How We Champion Accessibility: Spotlight on Christine Logel

As we celebrate Global Accessibility Awareness Day at Renison with the launch of Accessibility Matters @ Renison we are excited to feature our first accessibility champion at Renison, faculty member Professor Christine Logel. Here is what Professor Logel had to say about accessiblilty (Q & A style).

Question (Q): How long have you been teaching at Renison? What are the courses you teach?

Professor Logel (CL): I started in 2011. I volunteered to teach Introductory Psychology, even though it is a lot of work to prepare that class for the first time. I wanted to catch all the students when they first arrive at Renison so that I can teach them not only the course content, but also how things work in university classes.

Q: What are your favourite areas to research?

CL: I am passionate about my research! I seek to understand, and then address, the social psychological factors that affect people's well-being and success and health - using rigorous scientific methods.

Q: When did you first start paying close attention to accessibility issues?

CL: Over the years, students with disabilities came to my office hours to talk about class, but they ended up having a real influence on my work as they told me about their experiences in university.

Then I developed a chronic health problem. If I were a student, I would be registered at Accessibility Services. I learned how to live a full life and do well at work, but I also discovered what it is like when almost every activity you do requires either accommodation, or careful planning, or extra time.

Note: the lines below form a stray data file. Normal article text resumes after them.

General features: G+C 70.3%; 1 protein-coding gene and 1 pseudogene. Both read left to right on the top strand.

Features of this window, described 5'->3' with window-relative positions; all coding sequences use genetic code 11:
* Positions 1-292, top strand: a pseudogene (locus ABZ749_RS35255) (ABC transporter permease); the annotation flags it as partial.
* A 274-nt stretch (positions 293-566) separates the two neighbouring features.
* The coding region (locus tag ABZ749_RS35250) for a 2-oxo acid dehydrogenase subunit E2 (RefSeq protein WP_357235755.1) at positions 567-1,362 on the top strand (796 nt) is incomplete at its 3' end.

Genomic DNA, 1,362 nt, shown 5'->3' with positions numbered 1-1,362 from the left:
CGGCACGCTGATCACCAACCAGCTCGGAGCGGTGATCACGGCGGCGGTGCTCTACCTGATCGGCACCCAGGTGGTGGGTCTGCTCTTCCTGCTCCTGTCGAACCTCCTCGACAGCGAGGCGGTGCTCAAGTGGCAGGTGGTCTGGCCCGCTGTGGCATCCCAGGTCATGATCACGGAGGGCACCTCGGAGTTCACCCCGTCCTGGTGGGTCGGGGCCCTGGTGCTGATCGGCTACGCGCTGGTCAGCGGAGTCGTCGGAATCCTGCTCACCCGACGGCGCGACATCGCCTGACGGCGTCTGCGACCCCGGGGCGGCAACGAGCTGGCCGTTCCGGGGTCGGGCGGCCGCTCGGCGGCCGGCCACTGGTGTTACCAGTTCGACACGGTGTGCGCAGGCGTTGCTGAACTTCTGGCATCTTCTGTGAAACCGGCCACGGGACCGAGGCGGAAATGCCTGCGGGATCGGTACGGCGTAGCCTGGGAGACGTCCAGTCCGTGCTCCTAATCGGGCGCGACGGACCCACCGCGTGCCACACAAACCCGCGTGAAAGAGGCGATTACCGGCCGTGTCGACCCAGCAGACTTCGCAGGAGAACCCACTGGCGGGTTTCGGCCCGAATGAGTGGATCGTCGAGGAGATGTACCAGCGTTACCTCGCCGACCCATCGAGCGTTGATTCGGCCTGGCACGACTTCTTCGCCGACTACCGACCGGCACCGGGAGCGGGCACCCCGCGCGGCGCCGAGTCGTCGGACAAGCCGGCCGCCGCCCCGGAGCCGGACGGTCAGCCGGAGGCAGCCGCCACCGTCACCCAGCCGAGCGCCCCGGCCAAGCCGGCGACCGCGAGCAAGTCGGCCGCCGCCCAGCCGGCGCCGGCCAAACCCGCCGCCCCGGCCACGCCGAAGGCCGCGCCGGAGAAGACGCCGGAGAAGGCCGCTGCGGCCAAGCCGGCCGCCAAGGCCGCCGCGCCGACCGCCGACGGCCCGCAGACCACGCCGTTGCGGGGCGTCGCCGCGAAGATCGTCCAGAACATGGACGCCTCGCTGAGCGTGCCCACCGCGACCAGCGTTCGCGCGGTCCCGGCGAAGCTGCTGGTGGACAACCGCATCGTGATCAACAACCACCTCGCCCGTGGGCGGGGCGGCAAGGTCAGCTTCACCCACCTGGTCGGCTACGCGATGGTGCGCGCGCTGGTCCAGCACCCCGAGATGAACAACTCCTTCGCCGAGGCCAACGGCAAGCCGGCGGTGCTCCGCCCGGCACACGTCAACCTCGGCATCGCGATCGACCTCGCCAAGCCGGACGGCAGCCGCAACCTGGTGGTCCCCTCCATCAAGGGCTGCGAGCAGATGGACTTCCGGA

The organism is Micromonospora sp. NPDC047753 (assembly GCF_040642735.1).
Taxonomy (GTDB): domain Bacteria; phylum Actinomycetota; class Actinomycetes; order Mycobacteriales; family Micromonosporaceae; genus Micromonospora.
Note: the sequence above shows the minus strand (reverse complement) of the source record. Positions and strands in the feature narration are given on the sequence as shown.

Q: What do you do to make your classes as accessible as possible?

CL: I am making changes as I learn.

I got a scale model of a brain for my low-vision students to feel as I described brain structures in class.

I stopped waiting for students to ask for notetakers - I "hire" two notetakers in each class and "pay" them in bonus marks. This lets me choose highly conscientious notetakers who will provide high-quality notes.

I openly explain my own accommodations - for example how I have to sit while I give lectures or sometimes hold office hours by phone so I can be at home - and then I invite the class to share their situations,  either with me privately or with the whole class, if that would be helpful for them. One year a student stood up and explained that he was deaf in one ear so he would need to sit on the left side of the classroom. Another year a student taught the class how to respond to her service dog.

These are such basic actions, and I am frustrated that I did not know that I could do them until students started teaching me.

Q: What advice/suggestions do you have for your colleagues?

Some students don't feel comfortable approaching professors to request accommodations.  So we need to try to be proactive. There is a huge variety of disabilities and we can't plan ahead for all of them. But we can make it clear to students that their success matters to us, and when they come to us, we will listen and we will accommodate everything we reasonably can.

Given that money is most certainly an object, what advice do you have for administrators?

Educate the professors about these issues. They have the biggest effect on students' success and well-being.

Q: Anything else you would like to say?

I have a message for students with disabilities: Every time you talk to a professor or an administrator or a peer about your life and the accommodations you need, you are educating them and paving the way for next year's students. Being a trailblazer is not always easy. But you will graduate with not just a degree, but with the knowledge that you have changed your university for the better. You've certainly changed me.


Accessibility Matters at Renison seeks to identify real and potential barriers to accessibility and promote universal design principles across the college. We welcome your suggestions and your participation in this important endeavour.